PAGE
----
HOME |  JOIN |  CULT MOVIES | COMPETITIONS | ADVERTISE |  CONTACT US |  ABOUT US
 
 
Newest Reviews
Haunted House Elf
Lost & Found
Reformation
Abyss, The
Agent 505: Death Trap in Beirut
Lured
Jem and the Holograms
Burning of Red Lotus Monastery, The
Bag Boy Lover Boy
Sleepless Night
Willy McBean and His Magic Machine
Robbery
Tag
Never Back Down
Doraemon: Nobita's Little Star Wars
Kriminal
It Comes at Night
Strangled
Mojin - The Lost Legend
Poison Ivy
Celine and Julie Go Boating
Union Station
My Brother Talks to Horses
Storks
Big Sick, The
Phantom Creeps, The
Houseboat
White Dress for Mariale, A
Wall, The
Deadline at Dawn
   
 
Newest Articles
Re: Possession of Vehicles - Killer Cars, Trucks and a Vampire Motorcycle
The Whicker Kicker: Whicker's World Vols 5&6 on DVD
The Empress, the Mermaid and the Princess Bride: Three 80s Fantasy Movies
Witching Hour: Hammer House of Horror on Blu-ray
Two Sides of Sellers: The Party vs The Optimists
Norse Code: The Vikings vs The Long Ships
Over the Moon - Space: 1999 The Complete Series on Blu-ray Part 2
Alpha Males and Females - Space: 1999 The Complete Series on Blu-ray Part 1
Animated Anxieties: From the Era of the Creepiest Cartoons
Manor On Movies--Clegg (1970)
   
 
  Forger, The The Eastwoods love Carmel and you should tooBuy this film here.
Year: 2011
Director: Lawrence Roeck
Stars: Josh Hutcherson, Lauren Bacall, Hayden Panettiere, Alfred Molina, Billy Boyd, Dina Eastwood, Adam Godley, Scott Eastwood, Alexandra Carl, Tricia Helfer, Kim Myers, Jansen Panettiere
Genre: Drama
Rating:  6 (from 1 vote)
Review: Troubled teenager Joshua (Josh Hutcherson) wanders into the affluent community of Carmel, California. Abandoned by his drug addict mother he fends for himself and soon lands in trouble with the law. However, shady art gallery owner Everly Campbell (Alfred Molina) discovers Joshua has an uncanny artistic talent. He offers the boy a place to live along with a chance to earn a living forging rare paintings he then sells to clueless millionaires for outrageous sums. In the meantime, Joshua sparks a fraught romance with the beautiful Amber (Hayden Panettiere) and befriends Anne-Marie (Lauren Bacall), a wealthy and enigmatic old woman who believes he could have a more promising future than as an art forger.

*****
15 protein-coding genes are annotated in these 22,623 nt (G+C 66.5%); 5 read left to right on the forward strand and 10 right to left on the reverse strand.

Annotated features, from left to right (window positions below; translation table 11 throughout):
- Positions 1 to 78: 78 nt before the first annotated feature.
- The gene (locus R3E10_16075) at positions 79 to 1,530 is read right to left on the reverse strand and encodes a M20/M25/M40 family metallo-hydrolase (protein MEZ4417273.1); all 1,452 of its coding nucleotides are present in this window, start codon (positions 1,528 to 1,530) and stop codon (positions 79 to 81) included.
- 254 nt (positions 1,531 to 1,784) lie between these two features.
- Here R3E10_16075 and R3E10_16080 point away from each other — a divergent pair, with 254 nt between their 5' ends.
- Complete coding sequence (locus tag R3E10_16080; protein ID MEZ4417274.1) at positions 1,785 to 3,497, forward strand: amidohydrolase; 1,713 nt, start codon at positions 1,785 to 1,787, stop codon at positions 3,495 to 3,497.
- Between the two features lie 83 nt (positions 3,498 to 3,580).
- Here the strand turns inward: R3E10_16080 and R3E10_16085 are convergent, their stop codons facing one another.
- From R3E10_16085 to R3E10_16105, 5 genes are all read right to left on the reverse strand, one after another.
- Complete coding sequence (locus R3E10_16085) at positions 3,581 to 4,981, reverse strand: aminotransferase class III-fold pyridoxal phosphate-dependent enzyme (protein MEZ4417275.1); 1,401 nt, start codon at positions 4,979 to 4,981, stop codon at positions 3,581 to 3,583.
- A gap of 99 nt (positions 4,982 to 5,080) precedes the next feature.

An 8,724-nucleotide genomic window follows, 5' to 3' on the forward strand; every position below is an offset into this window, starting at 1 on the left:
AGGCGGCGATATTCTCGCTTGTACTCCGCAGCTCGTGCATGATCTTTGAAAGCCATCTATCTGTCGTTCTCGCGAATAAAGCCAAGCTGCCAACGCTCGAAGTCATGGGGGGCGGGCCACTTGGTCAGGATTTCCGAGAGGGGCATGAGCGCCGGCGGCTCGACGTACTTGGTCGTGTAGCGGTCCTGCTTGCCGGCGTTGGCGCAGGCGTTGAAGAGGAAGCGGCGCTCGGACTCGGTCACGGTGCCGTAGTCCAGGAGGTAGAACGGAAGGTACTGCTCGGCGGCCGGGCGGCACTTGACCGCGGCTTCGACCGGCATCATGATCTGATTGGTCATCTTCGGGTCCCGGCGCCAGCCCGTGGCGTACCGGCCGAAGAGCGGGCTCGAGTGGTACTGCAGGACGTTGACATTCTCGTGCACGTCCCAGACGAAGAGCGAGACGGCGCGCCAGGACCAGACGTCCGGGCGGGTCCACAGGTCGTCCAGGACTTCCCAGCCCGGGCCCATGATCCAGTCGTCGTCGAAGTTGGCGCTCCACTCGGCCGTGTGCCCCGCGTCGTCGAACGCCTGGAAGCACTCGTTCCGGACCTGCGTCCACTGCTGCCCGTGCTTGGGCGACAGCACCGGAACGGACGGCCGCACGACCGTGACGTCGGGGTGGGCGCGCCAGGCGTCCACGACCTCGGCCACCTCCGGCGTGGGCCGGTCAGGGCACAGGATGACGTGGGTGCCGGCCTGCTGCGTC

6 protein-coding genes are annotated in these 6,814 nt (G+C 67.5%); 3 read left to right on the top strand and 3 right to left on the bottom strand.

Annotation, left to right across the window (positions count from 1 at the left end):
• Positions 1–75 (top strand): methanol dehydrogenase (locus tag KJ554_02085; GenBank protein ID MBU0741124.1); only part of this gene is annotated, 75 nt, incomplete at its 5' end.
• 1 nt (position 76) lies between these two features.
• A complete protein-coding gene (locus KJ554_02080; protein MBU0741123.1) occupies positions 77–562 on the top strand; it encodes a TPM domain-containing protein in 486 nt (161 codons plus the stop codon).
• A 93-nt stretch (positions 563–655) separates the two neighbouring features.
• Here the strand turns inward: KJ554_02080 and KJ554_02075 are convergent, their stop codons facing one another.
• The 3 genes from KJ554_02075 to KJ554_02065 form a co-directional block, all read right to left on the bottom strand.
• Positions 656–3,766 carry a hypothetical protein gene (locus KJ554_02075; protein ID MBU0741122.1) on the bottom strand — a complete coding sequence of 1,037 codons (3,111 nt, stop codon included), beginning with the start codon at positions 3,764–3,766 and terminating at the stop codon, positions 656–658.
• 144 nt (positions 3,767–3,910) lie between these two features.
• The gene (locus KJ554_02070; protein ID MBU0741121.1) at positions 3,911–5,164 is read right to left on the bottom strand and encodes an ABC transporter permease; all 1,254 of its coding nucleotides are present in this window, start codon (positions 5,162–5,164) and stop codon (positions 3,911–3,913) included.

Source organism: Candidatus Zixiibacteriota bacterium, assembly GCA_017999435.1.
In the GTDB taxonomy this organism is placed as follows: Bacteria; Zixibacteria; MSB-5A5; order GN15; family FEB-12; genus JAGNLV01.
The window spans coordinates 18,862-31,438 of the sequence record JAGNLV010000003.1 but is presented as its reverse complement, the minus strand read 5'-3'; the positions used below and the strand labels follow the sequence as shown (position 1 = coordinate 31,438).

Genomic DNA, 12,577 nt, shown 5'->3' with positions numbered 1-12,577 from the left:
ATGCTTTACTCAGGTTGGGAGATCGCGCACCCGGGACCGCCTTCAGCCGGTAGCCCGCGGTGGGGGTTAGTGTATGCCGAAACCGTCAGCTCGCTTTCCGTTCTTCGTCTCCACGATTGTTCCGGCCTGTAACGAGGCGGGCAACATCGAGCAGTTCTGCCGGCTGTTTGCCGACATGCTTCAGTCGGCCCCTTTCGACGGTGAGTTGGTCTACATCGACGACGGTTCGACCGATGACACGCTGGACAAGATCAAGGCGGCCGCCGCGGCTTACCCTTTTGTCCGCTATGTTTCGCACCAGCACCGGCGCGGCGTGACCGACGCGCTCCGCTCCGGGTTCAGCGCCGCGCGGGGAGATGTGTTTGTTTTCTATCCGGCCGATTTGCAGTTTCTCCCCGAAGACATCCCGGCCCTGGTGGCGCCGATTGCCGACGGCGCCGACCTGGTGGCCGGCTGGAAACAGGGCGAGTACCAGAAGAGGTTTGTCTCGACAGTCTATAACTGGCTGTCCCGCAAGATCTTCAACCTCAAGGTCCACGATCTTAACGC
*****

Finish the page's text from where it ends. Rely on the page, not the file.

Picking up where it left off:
Inspired by director Lawrence Roeck’s own childhood experiences, The Forger is partly a love letter to the picturesque California coastal region of Carmel. It also has a strong connection with the area’s most famous resident and one-time mayor: Clint Eastwood. Roeck was an Eastwood protégé, brought on board to direct the documentary The Eastwood Factor (2011) after a career spent directing a string of snowboard movies that were supposedly well received by fans of the sport. He also directed the pilot episode of a reality TV show called Lucky Punks (see what they did there?) detailing the efforts of Clint’s then wife Dina Eastwood to manage vocal group Overtone who came to perform on the soundtrack to Invictus (2009). Maintaining his ties to the Eastwood family, Roeck here casts Dina in a substantial acting role as Joshua’s caring social worker while Clint’s son Scott Eastwood plays Amber’s tough yet seemingly endlessly patient and forgiving older brother.

Aside from celebrating the beauty of Carmel, Roeck and screenwriter Carlos De Los Rios touch on some interesting themes. For De Los Rios The Forger marks a return to his roots in character driven fare after a spate of trashy DTV movies including Pirates of Treasure Island (2006) and H.G. Wells’ War of the Worlds (2005). Central to The Forger is this notion of art as a means of opportunity to build a better life. The film revives the hitherto unfashionable concept of art as self-improvement, exploring both the positive and more cynical angles. Everly shows Joshua that art can make big money. Money to buy flash cars, a big house and expensive watches. Through Joshua’s eyes we come to see how crime and art share a strange symbiotic relationship, although despite opening this door Roeck and De Los Rios sidestep the fascinating question of whether the former can be the latter?

Although Everly does not hide the fact he is exploiting Joshua, he proves surprisingly sincere about providing the teenager with the means to earn a living. In his view life is all about mutual exploitation yet still preferable to the path towards “real art”, which is a route plagued by hardship and disappointment. By contrast, Anne-Marie clings to her belief that something pure is still possible even though she hides her own shameful secret. She tries to encourage Joshua to develop his prodigious artistic gifts in a more positive direction and to curb the self-destructive streak that threatens to wreck his budding romance with Amber. The film juggles a lot of plot strands from teen romance to social drama and thriller but while it never exactly drops the ball thanks to Roeck’s solid direction and strong performances from a fine ensemble cast it has some trouble maintaining narrative momentum. It takes a while to get to its point but the film’s quiet, contemplative tone is not necessarily a bad thing and gives the viewer space to mull over its ideas.

Reviewer: Andrew Pragasam

 

This review has been viewed 479 time(s).

As a member you could Rate this film

 
Review Comments (0)


Untitled 1

Login
  Username:
 
  Password:
 
   
 
Forgotten your details? Enter email address in Username box and click Reminder. Your details will be emailed to you.
   

Latest Poll
Who's the best?
Robin Askwith
Mark Wahlberg
   
 
   

Recent Visitors
Andrew Pragasam
Graeme Clark
Keith Rockmael
Paul Shrimpton
Enoch Sneed
Ian Phillips
Jensen Breck
Paul Smith
   

 

Last Updated: